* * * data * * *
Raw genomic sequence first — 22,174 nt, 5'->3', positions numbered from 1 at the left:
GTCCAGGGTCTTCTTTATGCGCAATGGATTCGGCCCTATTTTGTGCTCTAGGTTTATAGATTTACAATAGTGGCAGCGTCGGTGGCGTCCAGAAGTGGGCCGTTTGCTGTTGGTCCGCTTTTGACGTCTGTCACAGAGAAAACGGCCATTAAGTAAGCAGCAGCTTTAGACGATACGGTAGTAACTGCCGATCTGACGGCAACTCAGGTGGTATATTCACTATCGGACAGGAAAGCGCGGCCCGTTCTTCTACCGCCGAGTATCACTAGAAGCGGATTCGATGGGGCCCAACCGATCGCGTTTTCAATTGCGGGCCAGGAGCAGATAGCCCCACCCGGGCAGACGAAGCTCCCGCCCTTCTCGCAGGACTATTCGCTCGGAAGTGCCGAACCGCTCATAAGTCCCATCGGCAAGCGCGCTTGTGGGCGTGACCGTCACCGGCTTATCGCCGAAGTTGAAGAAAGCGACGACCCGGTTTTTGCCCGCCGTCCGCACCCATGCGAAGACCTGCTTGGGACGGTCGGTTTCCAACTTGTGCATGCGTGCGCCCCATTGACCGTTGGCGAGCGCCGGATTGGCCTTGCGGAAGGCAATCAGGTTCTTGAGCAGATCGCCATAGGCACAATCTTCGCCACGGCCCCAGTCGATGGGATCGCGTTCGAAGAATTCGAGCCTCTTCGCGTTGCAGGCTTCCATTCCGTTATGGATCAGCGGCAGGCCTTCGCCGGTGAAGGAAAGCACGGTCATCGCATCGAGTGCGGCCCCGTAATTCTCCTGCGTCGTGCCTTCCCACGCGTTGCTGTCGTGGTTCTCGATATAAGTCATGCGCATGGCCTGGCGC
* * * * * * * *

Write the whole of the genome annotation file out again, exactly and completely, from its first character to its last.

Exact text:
Raw genomic sequence first — 22,174 nt, 5'->3', positions numbered from 1 at the left:
GTCCAGGGTCTTCTTTATGCGCAATGGATTCGGCCCTATTTTGTGCTCTAGGTTTATAGATTTACAATAGTGGCAGCGTCGGTGGCGTCCAGAAGTGGGCCGTTTGCTGTTGGTCCGCTTTTGACGTCTGTCACAGAGAAAACGGCCATTAAGTAAGCAGCAGCTTTAGACGATACGGTAGTAACTGCCGATCTGACGGCAACTCAGGTGGTATATTCACTATCGGACAGGAAAGCGCGGCCCGTTCTTCTACCGCCGAGTATCACTAGAAGCGGATTCGATGGGGCCCAACCGATCGCGTTTTCAATTGCGGGCCAGGAGCAGATAGCCCCACCCGGGCAGACGAAGCTCCCGCCCTTCTCGCAGGACTATTCGCTCGGAAGTGCCGAACCGCTCATAAGTCCCATCGGCAAGCGCGCTTGTGGGCGTGACCGTCACCGGCTTATCGCCGAAGTTGAAGAAAGCGACGACCCGGTTTTTGCCCGCCGTCCGCACCCATGCGAAGACCTGCTTGGGACGGTCGGTTTCCAACTTGTGCATGCGTGCGCCCCATTGACCGTTGGCGAGCGCCGGATTGGCCTTGCGGAAGGCAATCAGGTTCTTGAGCAGATCGCCATAGGCACAATCTTCGCCACGGCCCCAGTCGATGGGATCGCGTTCGAAGAATTCGAGCCTCTTCGCGTTGCAGGCTTCCATTCCGTTATGGATCAGCGGCAGGCCTTCGCCGGTGAAGGAAAGCACGGTCATCGCATCGAGTGCGGCCCCGTAATTCTCCTGCGTCGTGCCTTCCCACGCGTTGCTGTCGTGGTTCTCGATATAAGTCATGCGCATGGCCTGGCGC